bedtime stories

After the birth of our fourth child, my mother comes to stay with us. She has wavy red hair, the high cheekbones of Eastern Europe, a ready laugh, and boundless energy. She is a much better homemaker than I am, a real balebusta. Before she goes to sleep at night, the house is spotless, the laundry folded and put away in drawers, the floors washed. As she rocks and sings to the laughing baby, I comfort myself with the knowledge that at least I draw very well.

The baby is sleeping. We are folding laundry on the dining room table. Hesitantly, I tell my mother I am writing a book, there are vampires in it, that I would like to use some of her stories, some of her mother’s stories.

We are rolling socks into neat balls. Her pile is larger than mine, of course. I brace myself, waiting for her to scold me, to tell me to stop wasting time with narishkeit.

“You should have learned Yiddish,” she reminds me. And then she begins to talk.

For the first time, I hear, really hear, her stories. She starts with the one about the Aktzia. Selinger, whoever he is, tells my grandfather that SS forces are massing for an attack on the Jewish ghetto. It could happen at any time. He warns my grandfather to gather up his family and disappear into the forest.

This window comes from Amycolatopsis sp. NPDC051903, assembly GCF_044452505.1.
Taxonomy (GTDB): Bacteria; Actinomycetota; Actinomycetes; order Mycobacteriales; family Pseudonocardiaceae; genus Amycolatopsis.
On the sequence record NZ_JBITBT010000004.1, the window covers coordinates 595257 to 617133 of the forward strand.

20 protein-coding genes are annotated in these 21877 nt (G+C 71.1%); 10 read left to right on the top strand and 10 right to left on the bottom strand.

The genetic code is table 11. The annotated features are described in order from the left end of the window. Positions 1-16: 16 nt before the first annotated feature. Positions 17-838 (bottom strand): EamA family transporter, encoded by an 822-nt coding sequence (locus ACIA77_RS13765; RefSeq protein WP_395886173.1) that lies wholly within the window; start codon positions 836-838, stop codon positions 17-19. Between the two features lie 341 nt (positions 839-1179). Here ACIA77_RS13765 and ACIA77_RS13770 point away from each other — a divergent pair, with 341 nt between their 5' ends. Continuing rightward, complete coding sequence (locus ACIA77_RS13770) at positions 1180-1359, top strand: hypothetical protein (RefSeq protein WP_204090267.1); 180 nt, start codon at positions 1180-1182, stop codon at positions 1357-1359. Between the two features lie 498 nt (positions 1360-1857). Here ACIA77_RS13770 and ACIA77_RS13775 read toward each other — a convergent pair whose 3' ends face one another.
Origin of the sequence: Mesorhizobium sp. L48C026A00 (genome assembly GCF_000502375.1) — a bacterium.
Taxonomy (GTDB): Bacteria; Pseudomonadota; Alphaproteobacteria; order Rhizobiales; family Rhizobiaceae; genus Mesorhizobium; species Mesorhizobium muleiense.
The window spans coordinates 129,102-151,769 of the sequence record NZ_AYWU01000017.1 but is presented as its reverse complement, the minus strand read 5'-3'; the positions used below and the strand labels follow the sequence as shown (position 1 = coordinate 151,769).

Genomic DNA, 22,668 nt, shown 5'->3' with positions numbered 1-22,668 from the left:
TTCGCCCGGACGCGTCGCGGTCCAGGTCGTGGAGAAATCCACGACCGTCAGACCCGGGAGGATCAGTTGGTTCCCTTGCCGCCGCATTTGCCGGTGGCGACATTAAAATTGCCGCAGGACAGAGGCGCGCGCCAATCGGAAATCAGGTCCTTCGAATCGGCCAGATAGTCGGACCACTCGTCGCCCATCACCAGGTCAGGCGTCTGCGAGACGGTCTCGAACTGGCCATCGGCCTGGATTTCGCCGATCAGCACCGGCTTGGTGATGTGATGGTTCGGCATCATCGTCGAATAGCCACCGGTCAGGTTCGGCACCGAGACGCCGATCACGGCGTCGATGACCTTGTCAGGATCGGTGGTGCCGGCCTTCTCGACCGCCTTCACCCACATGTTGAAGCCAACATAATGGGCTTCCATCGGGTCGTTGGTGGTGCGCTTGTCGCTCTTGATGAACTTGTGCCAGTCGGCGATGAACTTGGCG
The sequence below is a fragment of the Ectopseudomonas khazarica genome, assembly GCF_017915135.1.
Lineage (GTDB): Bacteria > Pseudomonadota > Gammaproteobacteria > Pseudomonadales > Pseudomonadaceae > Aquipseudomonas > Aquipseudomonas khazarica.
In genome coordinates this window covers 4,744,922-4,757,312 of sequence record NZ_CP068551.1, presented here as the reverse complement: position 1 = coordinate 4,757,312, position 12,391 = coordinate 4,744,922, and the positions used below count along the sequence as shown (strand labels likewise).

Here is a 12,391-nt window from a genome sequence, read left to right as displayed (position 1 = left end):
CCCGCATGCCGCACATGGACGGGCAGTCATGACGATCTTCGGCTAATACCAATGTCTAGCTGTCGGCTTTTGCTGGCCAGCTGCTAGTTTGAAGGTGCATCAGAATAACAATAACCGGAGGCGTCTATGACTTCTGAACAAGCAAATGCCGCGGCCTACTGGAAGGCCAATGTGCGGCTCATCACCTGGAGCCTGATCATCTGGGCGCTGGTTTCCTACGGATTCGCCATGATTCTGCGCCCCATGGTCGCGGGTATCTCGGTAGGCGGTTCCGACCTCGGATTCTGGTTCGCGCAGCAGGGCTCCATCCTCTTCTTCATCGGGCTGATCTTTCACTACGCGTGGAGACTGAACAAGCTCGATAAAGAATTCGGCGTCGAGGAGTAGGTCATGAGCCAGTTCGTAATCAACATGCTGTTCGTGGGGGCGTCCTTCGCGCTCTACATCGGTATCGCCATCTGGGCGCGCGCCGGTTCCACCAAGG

That evening, a wagon arrives in front of my mother’s house on the market square. It is full of skins. The driver tells my grandfather that he has been sent by Selinger. He has instructions to pick him up, together with his family. He only has papers for Zaidy; his wife and children are supposed to hide under the leather. They are going to hide in his castle in Adampol.

Zaidy worries about this. What if the wagon is searched? He sends the wagon away. That night, my grandfather gathers my grandmother and their four small children, and leads them into the forest.

They walk all night. As day breaks, they emerge from the trees and trudge towards the castle. Selinger is there waiting for them, his arms folded, shaking his head. “Idiot, idiot.” he says to my grandfather, bemused. “So the wagon I sent wasn’t comfortable enough for you?”

“Who is this guy?” I ask my mom in stunned disbelief. She is not sure of the details; after all, she was only eight years old. What she knows is this; that he was German, that he was always dressed in a suit, that he was in a position of great authority, and that he liked her father.

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